Shut Your Mouth, Hélène

By Nuala O’Connor
May 2016

‘Keep your pecker in your pocket, Paddy,’ Jacques Aubry says, pointing at Mrs. Boyle’s swollen front, ‘and you’ll have less need for marching.’

Rutting Season

By Mandeliene Smith
May 2016

He lay in the dark, eyes closed, imagining what Lisa would say when she saw the gun. Would she beg?

Moscow Windows

By Mikhail Iossel
May 2016

An unimaginably endless life lay ahead of me, almost frighteningly so. Sometimes, when I thought about it, I became so agitated that I found it difficult to breathe.


By Andrew Ladd
May 2016

“My brave little Marxist,” she will coo, knowing that her own, modest attempts at domestic revolution will as usual come to nothing, and softening in spite of it.

Heat and Light

An excerpt from the novel by Jennifer Haigh
April 2016

Fortified with sock tea, he attends his morning group, which is called Steps. This to distinguish it from the afternoon group, which is called Group.


By Sofia Stambolieva
April 2016

Bulgarians are physical people. I discovered that when I left and came to New York.

Step In

By Zulema Renee Summerfield
April 2016

Here’s Jacob, in the grip of incomparable sorrow, being a total jaggoff to his friend. Insert interior monologue: What am I doing? When did I become such a dick?

A Bridged Country

By Xavier Navarro Aquino
April 2016

It wasn’t like we hadn’t grown accustomed to male wooers after Pa danced his way out of the picture, but something about Casero, that old bag, pissed me off.


By Swati Khurana
March 2016

Future of Language: WIFE!—who would not tolerate this complaint of his, who no longer indulged his talking, who could not even bear to look at him.

Snow Signs

By Emma Komlos-Hrobsky
March 2016

Future of Language: Your given signs and pairs: mouth, kisses, red-pink, drink-apple, hurry-go. You have no tenses, only momentum into what’s before you.

The Tale of the Hag

By Simon Han
March 2016

Her feet were brown. She ambled closer. Darling, I’m you, she said. I’m you from the future.

The Vertical Frontier

By Madeline ffitch
March 2016

I could tell that he preferred each and every stranger, even strangers he had not met yet, even strangers he imagined, he preferred those strangers to me.

High Dive

An excerpt of the novel by Jonathan Lee
February 2016

Male staff members at the Grand waded through the myths that surrounded her, enjoying the feeling of being stuck.

The Naked Maja, or La Petit Mort

An excerpt of the novel "The Mastermind," by David Unger
February 2016

“You’re delicious,” he says, meaning it, remembering the taste of mango.

Treasure Hunters

By Susan Daitch
February 2016

So you’re the hotshot diver, he said, if you won’t take any money, let me buy you a hot dog.

Man on the Bus with a Spider on His Back

By J. M. Tyree
February 2016

There's a man on the bus sitting directly in front of you. He has a small brown spider crawling across his red shirt, near his left shoulder blade.

Blue Underworld

By John Benditt
January 2016

Area 51 has been hidden from the American people. For a long time. For their own good.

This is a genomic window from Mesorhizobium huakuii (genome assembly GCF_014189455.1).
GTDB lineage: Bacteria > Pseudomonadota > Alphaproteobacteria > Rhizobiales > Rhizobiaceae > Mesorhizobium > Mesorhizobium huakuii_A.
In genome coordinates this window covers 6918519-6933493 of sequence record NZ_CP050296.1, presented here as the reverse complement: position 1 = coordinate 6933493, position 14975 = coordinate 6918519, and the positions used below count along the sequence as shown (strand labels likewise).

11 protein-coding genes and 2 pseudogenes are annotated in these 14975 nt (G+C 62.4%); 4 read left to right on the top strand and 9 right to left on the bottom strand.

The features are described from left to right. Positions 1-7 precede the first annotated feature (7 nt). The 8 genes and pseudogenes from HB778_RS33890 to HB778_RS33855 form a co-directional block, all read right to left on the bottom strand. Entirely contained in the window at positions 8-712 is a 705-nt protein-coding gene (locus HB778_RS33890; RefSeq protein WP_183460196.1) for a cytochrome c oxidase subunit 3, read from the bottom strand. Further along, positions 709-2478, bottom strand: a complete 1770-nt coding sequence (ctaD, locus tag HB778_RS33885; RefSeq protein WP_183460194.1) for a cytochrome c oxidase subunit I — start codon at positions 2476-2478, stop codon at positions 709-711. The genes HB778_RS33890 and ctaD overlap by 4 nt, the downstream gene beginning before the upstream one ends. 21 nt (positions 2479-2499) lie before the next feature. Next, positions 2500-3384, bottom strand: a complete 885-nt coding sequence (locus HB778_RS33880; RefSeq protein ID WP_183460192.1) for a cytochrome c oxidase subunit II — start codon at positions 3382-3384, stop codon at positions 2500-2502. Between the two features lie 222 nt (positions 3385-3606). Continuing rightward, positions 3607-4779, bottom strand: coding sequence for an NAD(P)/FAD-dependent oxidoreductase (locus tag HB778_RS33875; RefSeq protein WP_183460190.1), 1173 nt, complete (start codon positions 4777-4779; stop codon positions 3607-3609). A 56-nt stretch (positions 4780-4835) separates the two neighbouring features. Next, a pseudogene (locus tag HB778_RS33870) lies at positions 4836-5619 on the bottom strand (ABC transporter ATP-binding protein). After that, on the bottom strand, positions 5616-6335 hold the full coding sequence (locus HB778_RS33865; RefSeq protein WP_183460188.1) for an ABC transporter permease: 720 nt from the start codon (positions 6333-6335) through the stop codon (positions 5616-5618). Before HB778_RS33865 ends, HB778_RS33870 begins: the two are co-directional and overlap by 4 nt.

Square Wave

An excerpt of the novel by Mark de Silva
January 2016

It seared their eyes. Squinting, they watched the light dilate, divide in six. The rocket fell away, limp, useless, and dark as a new star grew against the storm.


By Jeff Parker
December 2015

Boundaries of Nations: What a joke American pool is. They play with miniature sticks on a tiny table with a bunch of tiny multicolored balls, a bunch of toy balls, just like between their American legs.

Shakespeare, New Mexico

By Valeria Luiselli, translated by Christina MacSweeney
December 2015

Boundaries of Nations: With time, I learned to love and master my scenes.

The Men and Women Like Him

Amber Sparks, from her forthcoming collection, The Unfinished World
December 2015

A year ago he brought the pox blankets back to the natives after a well-meaning group of illegal tourists stole them away. On return he had a sort of quiet breakdown.


By Maggie Shipstead
December 2015

He led her away, down one tunnel, then another. He took her through a passage where the bones were piled so high they had to wriggle over them on their bellies.

The Road to Alpullu

By Aysegul Savas
November 2015

I would examine the black and white photographs of Alpullu’s golden age. In their shadows, I identified the vanished town.


By Kevin T.S. Tang
November 2015

Then high school came, and my brother and I didn’t talk. I was some bitch-majesty in the schoolyard, and whoever said all tomboys are loved has never been a tomboy.

The Way You Look at Me

By Jean McGarry
November 2015

The husband wrote a letter every single day, sometimes more often. Sometimes, she didn’t open them, or deliberately misread them.

The Things They Carried

By Christos Ikonomou, translated from the Greek by Karen Emmerich
November 2015

They needed a way to keep the fire going until morning—that was another thing they had on their minds.


By Anthony Tognazzini
October 2015

In the deserted thoroughfares I heard the rumble of thug music, heavy with bass and shot through with electric guitar.


By Amanda Nazario
October 2015

When I met G I knew he’d figure in my life heavily, but I had no idea if our association would be sad or happy, ultimately—and I still don’t know which it will be, ultimately.

Water Butterfly

By Sylwia Siedlecka, translated from the Polish by Jennifer Croft
October 2015

No one knows when exactly he became the thing I fed upon, the thing whose body works for my body, day and night.

A Bunch of Savages

By Sofi Stambo, 2015 Dzanc Books / Disquiet International Literary Program Award winner, selected by Aimee Bender
October 2015

I have a birthmark above my butt, which is undeniable proof of gypsiness.